Operations in Afghanistan

Lance Corporal Robert Martin Richards RM dies of wounds sustained in Helmand

It is with deep regret that the MOD must confirm that Lance Corporal Robert Martin Richards from Armoured Support Group Royal Marines died in Selly Oak Hospital on Wednesday 27 May 2009, from wounds sustained in Helmand five days previously.

Royal Marine Lance Corporal Rob Richards (his family know him as Martin but his friends call him Rob) was serving as Second-in-Command of a Viking All-Terrain Vehicle Section in 3rd Armoured Support Troop of the Armoured Support Group Royal Marines (ASGRM) when he was mortally wounded in the Nad e-Ali district of central Helmand, Afghanistan, on 22 May 2009.

Lance Corporal Robert Richards (All rights reserved.)
Lance Corporal Robert Martin Richards, Armoured Support Group Royal Marines (All rights reserved.)

Lance Corporal Richards was evacuated to the UK but despite the best efforts of medical staff and his own extraordinary fight he died of his wounds on 27 May 2009.

LCpl Richards died while supporting the 1st Battalion Welsh Guards when his vehicle struck an improvised explosive device. He was given immediate first aid at the scene and evacuated to medical facilities in Kandahar before being flown back to the UK.

Many would not have survived the flight home but, testament to his character, LCpl Richards battled against his injuries for five days.

A second operator driving the vehicle was also injured and is still receiving medical treatment.

Lance Corporal Robert Martin Richards, Armoured Support Group Royal Marines

LCpl Richards, aged 24, lived in Betws-y-Coed, North Wales. He was unmarried with no children.

He joined the Royal Marines in April 2002. Following successful completion of Royal Marine Recruit Training and the Commando Course he joined 45 Commando Royal Marines based in Arbroath, where he served as a Rifleman and then Section Second-in-Command and completed an operational tour of Northern Ireland.

He then underwent the Armoured Support Operators Course qualifying him to operate the Viking All-Terrain Vehicle in May 2006. Following this he deployed for what was to be the first of three tours to Afghanistan.

LCpl Richards was a highly regarded and experienced Viking operator. He loved football and golf and participated in all unit social activities. His knowledge of the Viking vehicle and of Afghanistan was extensive and he was the source of much advice to those around him.

His courage under fire had been proven on numerous occasions during which he displayed great composure and skill. He led by example and was unafraid to place himself in danger in order to see the troop through a mission.

His dry sense of humour and dedication to his friends made him a driving force in the group. He left a lasting impression on everyone who came in contact with him. He will be sadly missed by the Armoured Support Group and the wider Royal Marine Corps.

The family of LCpl Richards said:

Martin was an exceptional young man, much loved by all his family and friends. He touched the hearts of all who knew him.

Martin was a keen sportsman and played football for his local team, Machno United, when back on leave. Martin lived life to the full and was generous to the extreme.

Martin achieved his goal, his whole ambition in life, seven years ago, when he joined the Marines. His and his family’s proudest moment was when he passed out as a Marine Commando.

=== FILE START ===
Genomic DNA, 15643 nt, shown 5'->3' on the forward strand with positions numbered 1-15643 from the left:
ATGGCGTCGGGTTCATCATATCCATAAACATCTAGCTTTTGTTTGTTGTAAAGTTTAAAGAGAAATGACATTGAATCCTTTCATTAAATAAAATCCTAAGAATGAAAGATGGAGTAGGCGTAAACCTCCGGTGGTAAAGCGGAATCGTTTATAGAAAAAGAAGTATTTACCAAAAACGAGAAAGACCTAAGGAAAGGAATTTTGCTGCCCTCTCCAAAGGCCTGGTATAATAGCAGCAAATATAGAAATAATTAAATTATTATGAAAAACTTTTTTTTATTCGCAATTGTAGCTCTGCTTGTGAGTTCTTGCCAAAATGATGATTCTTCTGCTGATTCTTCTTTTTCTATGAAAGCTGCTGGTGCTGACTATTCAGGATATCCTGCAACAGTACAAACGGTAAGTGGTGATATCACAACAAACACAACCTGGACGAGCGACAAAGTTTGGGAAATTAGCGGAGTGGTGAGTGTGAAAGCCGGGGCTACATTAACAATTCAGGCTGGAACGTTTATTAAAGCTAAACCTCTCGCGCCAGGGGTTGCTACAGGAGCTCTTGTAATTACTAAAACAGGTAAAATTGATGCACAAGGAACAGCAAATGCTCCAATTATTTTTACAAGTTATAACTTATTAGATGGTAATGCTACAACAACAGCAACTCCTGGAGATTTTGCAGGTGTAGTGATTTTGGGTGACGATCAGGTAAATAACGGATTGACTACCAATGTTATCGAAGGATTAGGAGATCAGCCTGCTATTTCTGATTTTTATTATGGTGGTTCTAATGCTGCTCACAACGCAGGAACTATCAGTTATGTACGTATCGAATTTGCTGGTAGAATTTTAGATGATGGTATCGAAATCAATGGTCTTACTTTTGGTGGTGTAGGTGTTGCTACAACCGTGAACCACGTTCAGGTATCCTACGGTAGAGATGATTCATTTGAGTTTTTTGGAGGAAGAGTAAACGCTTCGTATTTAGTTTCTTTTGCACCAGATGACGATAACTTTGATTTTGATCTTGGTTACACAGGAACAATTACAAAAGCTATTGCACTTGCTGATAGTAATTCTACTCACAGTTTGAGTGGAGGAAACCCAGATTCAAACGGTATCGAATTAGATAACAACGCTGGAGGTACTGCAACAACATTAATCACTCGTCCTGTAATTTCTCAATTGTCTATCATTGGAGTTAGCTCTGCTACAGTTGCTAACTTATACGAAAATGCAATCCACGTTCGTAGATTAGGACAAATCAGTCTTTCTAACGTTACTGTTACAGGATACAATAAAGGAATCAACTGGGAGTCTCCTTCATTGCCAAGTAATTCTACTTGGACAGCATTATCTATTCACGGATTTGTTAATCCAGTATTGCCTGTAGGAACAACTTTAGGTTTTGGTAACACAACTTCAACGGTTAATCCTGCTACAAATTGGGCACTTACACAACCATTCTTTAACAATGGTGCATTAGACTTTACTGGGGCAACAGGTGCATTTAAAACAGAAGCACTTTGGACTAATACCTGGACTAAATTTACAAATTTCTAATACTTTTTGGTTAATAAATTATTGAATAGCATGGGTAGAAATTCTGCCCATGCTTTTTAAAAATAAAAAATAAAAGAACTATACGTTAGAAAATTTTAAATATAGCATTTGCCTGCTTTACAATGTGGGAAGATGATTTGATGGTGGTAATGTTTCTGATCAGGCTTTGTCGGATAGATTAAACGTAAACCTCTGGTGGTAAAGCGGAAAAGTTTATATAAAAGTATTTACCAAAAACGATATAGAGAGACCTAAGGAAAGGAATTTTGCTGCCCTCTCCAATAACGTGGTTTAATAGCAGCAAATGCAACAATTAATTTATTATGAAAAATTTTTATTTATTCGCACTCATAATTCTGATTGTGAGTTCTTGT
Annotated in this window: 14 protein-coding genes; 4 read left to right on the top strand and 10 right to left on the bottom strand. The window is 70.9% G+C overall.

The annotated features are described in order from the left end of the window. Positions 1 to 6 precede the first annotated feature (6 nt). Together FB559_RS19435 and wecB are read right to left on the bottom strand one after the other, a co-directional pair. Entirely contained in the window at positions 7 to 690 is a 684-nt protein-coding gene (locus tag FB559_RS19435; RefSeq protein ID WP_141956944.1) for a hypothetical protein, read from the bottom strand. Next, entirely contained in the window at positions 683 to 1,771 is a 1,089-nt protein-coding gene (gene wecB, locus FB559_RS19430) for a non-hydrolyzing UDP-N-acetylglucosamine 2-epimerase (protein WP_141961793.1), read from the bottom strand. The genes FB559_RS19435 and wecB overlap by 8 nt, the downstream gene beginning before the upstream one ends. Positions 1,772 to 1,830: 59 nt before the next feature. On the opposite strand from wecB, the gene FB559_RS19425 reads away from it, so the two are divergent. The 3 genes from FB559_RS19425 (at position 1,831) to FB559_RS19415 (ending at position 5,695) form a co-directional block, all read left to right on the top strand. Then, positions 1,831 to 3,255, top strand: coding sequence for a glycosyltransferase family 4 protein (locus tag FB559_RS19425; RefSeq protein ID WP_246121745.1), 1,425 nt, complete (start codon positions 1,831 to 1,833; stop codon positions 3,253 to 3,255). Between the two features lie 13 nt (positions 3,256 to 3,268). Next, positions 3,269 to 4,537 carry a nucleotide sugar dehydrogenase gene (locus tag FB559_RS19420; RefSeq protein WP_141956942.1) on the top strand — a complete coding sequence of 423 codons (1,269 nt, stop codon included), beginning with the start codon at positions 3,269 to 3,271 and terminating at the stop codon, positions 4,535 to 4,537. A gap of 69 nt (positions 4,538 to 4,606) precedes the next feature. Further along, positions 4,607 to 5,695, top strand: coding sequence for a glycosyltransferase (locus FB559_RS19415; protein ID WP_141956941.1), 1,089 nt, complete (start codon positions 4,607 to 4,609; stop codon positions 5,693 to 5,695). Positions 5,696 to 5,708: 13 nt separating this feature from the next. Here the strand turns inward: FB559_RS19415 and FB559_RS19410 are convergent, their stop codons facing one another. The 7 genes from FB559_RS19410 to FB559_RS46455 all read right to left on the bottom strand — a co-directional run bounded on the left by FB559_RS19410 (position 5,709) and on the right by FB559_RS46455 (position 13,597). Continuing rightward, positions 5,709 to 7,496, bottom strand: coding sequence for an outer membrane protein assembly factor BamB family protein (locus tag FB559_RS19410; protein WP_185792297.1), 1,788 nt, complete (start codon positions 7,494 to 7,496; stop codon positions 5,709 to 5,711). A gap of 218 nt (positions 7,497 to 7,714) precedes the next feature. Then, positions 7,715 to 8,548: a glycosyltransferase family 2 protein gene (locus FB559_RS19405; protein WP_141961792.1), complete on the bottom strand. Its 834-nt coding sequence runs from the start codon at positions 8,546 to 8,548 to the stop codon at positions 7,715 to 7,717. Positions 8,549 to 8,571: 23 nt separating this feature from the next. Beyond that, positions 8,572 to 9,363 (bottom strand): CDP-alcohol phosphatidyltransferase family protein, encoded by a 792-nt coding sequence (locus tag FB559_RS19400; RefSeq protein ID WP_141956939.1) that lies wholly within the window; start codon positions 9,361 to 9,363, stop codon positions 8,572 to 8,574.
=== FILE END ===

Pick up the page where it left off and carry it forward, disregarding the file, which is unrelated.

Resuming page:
Martin, Robert to his friends and colleagues in the Marines, was regarded as a brave, courageous and supportive soldier, who was a keystone of the group.

Martin died doing the job he loved and will be sadly missed.

Major Richard Hopkins Royal Marines, Officer Commanding Armoured Support Group, said:

LCpl Richards was a unique, utterly confident and accomplished Viking operator. His eccentric pranks and arid banter coupled with his ability to dress in quirky PT [Physical Training] kit or the most obscure items of issued clothing made him stand out starkly in the group and for all the right reasons.

He was simply an enormous character in the Armoured Support Group Royal Marines and he has left his mark on all of us. He clearly possessed his own inimitable style of leadership, rooted firmly on personal example and loyalty and this was an obvious and phenomenal force in the group.

As an operator, he had been forged on operations and his sense of importance lay firmly with the necessities of fighting and winning, all else was irrelevant.

Rob brought something distinctive to the Armoured Support Group and his character will remain ingrained in our unit ethos and approach for a very long time to come. My thoughts and those of every member of the group are with his family at this difficult time.

Captain Scott Ashley Royal Marines, Second-in-Command Armoured Support Group, said:

LCpl Rob Richards was a true Bootneck and, like a stick of rock, if you snapped him in half he would have Royal Marines Commando written the whole way through. Rob was immensely proud of being a Royal Marine and let everyone know this.

He was totally committed and professional in his work and a joy to be around. He was a talented sportsman and very proud of his Welsh roots and would continually let the Englishmen in the group know what he thought of the English game of rugby.

I had the privilege and honour of working with Rob over the last four years and he definitely left an impression on not only me but everyone who ever worked with him or whose paths he crossed.

My thoughts are with his family at this difficult time; Rob you will always be in our thoughts and never forgotten€¦ Here’s to you ROYAL!

Captain Gez Kearse, Queen’s Royal Hussars, Officer Commanding 3rd Armoured Support Troop, said:

LCpl Rob Richards was certainly the biggest character in 3rd Armoured Support Troop, and the Armoured Support Group as a whole.

His love of amusing underpants and quick wit ensured never a dull moment for anybody in the troop, and ensured he kept me constantly on my toes at all times, never letting me forget that I was a ‘pongo’.